The Censor Who Ended the Soviet Union
After learning the truth about Stalin in 1956, Soviet propagandist Alexander Yakovlev became disillusioned with the communist project. Decades later, he helped end it.
Everyone has heard of Mikhail Gorbachev, the USSR’s last general secretary, but few have heard of Alexander Yakovlev, his right-hand man and one of the primary architects of the Soviet Union’s collapse.
Published by yours truly, the story of Yakovlev’s life gives an inside look into the highest levels of a famously closed society. Most perspectives from the Soviet Union we hear of came from those who experienced its repressive elements, for many people did. But it’s less common to hear the details from the other end—how professional censors perceived, sculpted, and manipulated the media space they were in charge of running. Yakovlev’s career is an enduring lesson in media power and “perception management.”
During the Khrushchev era, Alexander Yakovlev worked for the Department of Agitation and Propaganda, and he was tasked with monitoring TV broadcasts and printed publications. Compared to Stalin’s time, great affordances were made for dissident opinions in the press, and carefully crafting a discourse-space was part of Yakovlev’s job.
The reason for this is that a carefully-controlled opposition is useful for serving as a “release valve,” preventing dissidents from getting involved in more radical activities, and their criticisms help those in power gauge their public support. This would be the role that the Russian Communist Party plays today—while it is allowed to sit in the state parliament, it does not pose a structural threat to the system. Instead, it serves as a vehicle for criticism and complaints to filter their way up the bureaucratic structure.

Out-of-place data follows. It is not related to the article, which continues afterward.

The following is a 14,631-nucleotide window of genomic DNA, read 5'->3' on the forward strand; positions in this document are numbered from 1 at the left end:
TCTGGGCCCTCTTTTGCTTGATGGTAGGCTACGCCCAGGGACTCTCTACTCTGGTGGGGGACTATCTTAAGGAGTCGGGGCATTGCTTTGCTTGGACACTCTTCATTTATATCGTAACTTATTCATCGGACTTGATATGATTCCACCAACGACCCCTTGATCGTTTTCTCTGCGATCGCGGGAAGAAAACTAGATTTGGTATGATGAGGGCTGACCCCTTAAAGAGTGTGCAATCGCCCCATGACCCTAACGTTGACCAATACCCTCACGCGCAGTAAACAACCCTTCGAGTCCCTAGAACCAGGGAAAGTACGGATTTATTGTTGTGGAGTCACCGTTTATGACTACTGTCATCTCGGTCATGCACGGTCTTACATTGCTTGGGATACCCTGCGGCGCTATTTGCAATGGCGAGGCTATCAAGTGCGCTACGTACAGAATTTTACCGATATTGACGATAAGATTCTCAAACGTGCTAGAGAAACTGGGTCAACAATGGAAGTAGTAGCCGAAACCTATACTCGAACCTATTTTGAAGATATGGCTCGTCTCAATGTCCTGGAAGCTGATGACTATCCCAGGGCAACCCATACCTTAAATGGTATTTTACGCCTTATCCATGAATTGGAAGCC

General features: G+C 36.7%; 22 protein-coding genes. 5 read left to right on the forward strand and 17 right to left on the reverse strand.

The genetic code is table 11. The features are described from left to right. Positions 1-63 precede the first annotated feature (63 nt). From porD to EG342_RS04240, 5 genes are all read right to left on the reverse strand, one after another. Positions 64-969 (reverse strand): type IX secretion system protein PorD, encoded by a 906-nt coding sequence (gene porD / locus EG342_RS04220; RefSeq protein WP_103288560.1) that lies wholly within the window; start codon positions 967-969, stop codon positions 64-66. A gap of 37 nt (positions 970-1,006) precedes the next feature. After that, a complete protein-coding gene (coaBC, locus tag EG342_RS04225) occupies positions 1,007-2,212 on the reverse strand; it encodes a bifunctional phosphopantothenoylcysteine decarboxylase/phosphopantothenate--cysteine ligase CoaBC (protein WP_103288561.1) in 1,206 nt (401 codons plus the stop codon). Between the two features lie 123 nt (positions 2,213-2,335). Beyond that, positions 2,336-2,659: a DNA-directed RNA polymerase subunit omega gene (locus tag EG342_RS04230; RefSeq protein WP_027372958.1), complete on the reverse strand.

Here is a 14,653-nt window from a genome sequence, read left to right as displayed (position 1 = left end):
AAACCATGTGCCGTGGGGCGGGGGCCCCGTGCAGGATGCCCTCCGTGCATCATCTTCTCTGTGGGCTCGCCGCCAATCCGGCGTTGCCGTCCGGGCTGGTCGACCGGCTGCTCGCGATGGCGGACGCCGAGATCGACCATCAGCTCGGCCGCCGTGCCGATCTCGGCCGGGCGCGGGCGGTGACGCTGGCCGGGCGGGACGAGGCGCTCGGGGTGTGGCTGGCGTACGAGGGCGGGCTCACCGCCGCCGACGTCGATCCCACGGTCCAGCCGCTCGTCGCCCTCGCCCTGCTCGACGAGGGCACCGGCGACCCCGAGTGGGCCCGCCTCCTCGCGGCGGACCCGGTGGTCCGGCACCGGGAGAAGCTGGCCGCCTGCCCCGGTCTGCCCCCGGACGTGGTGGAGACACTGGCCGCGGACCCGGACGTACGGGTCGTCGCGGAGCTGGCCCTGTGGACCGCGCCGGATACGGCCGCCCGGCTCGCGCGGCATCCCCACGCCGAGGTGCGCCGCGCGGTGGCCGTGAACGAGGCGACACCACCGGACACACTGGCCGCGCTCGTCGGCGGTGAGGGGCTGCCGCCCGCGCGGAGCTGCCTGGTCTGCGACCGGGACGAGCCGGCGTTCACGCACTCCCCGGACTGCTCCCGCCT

While Russian nationalists, westernizing liberals, and Stalinists were allowed to voice criticisms of Soviet society, this critique was only permitted using the linguistic norms of the Soviet bureaucracy. Yakovlev’s own 1972 article “Against Anti-Historicism” was a prime example of this, even though its aggressive polemics resulted in him losing his job:
One such infection appears in reflections about the non-class “national spirit,” “national feeling,” “national folk character,” “the call of native unity,” which appear in some articles marked by an objectivist approach to the past. Their striking peculiarity is the detachment of present-day social practice from those historical changes that occurred in our country during the years that followed the Great October; the disregard or incomprehension of that decisive fact that in our country there has emerged a new historical community of people—the Soviet nation. The authors of these articles virtually avoid such words and concepts as “soviet,” “socialist,” “kolkhoz.”…It is as if there exists or can exist in our country some kind of national character outside the decisive influence of the revolution…outside the cultural and scientific-technical revolution, outside the basic social constants of time!
The trends and rhythms of Soviet' intellectual discourse blended into the political sphere. While this excerpt and the rest of Yakovlev’s essay are written in flawless party jargon, its subtext—a direct attack on the Stalinists that the liberal Yakovlev thought were gaining the upper hand in party politics—landed him in trouble with higher ups. After all, the ideological standards that official propagandists like Yakovlev were held to was higher than the average letter-to-the-editor author.